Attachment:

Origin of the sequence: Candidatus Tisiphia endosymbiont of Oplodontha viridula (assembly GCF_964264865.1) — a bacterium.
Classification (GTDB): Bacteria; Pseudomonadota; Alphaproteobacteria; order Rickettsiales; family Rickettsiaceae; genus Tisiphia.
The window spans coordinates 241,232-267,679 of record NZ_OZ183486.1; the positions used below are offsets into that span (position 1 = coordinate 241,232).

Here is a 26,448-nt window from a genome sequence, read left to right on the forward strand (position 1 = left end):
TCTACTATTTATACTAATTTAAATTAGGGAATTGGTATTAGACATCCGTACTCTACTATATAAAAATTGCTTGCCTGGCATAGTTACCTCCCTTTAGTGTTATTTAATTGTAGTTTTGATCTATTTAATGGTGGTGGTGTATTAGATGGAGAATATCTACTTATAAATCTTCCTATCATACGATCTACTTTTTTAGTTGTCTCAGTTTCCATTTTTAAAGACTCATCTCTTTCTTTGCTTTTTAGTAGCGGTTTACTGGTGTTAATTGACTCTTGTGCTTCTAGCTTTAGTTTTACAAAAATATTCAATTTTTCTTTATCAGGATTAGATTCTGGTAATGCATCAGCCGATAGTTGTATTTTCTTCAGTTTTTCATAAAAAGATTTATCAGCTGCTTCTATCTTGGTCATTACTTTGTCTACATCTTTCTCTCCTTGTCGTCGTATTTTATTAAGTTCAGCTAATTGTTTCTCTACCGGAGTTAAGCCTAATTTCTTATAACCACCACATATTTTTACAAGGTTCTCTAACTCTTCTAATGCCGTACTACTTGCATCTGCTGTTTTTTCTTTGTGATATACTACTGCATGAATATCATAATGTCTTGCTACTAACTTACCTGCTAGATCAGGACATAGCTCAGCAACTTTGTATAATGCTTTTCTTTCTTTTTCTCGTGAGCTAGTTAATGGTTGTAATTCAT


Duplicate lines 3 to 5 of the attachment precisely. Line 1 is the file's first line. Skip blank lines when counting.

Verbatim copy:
The window spans coordinates 241,232-267,679 of record NZ_OZ183486.1; the positions used below are offsets into that span (position 1 = coordinate 241,232).

Here is a 26,448-nt window from a genome sequence, read left to right on the forward strand (position 1 = left end):
TCTACTATTTATACTAATTTAAATTAGGGAATTGGTATTAGACATCCGTACTCTACTATATAAAAATTGCTTGCCTGGCATAGTTACCTCCCTTTAGTGTTATTTAATTGTAGTTTTGATCTATTTAATGGTGGTGGTGTATTAGATGGAGAATATCTACTTATAAATCTTCCTATCATACGATCTACTTTTTTAGTTGTCTCAGTTTCCATTTTTAAAGACTCATCTCTTTCTTTGCTTTTTAGTAGCGGTTTACTGGTGTTAATTGACTCTTGTGCTTCTAGCTTTAGTTTTACAAAAATATTCAATTTTTCTTTATCAGGATTAGATTCTGGTAATGCATCAGCCGATAGTTGTATTTTCTTCAGTTTTTCATAAAAAGATTTATCAGCTGCTTCTATCTTGGTCATTACTTTGTCTACATCTTTCTCTCCTTGTCGTCGTATTTTATTAAGTTCAGCTAATTGTTTCTCTACCGGAGTTAAGCCTAATTTCTTATAACCACCACATATTTTTACAAGGTTCTCTAACTCTTCTAATGCCGTACTACTTGCATCTGCTGTTTTTTCTTTGTGATATACTACTGCATGAATATCATAATGTCTTGCTACTAACTTACCTGCTAGATCAGGACATAGCTCAGCAACTTTGTATAATGCTTTTCTTTCTTTTTCTCGTGAGCTAGTTAATGGTTGTAATTCAT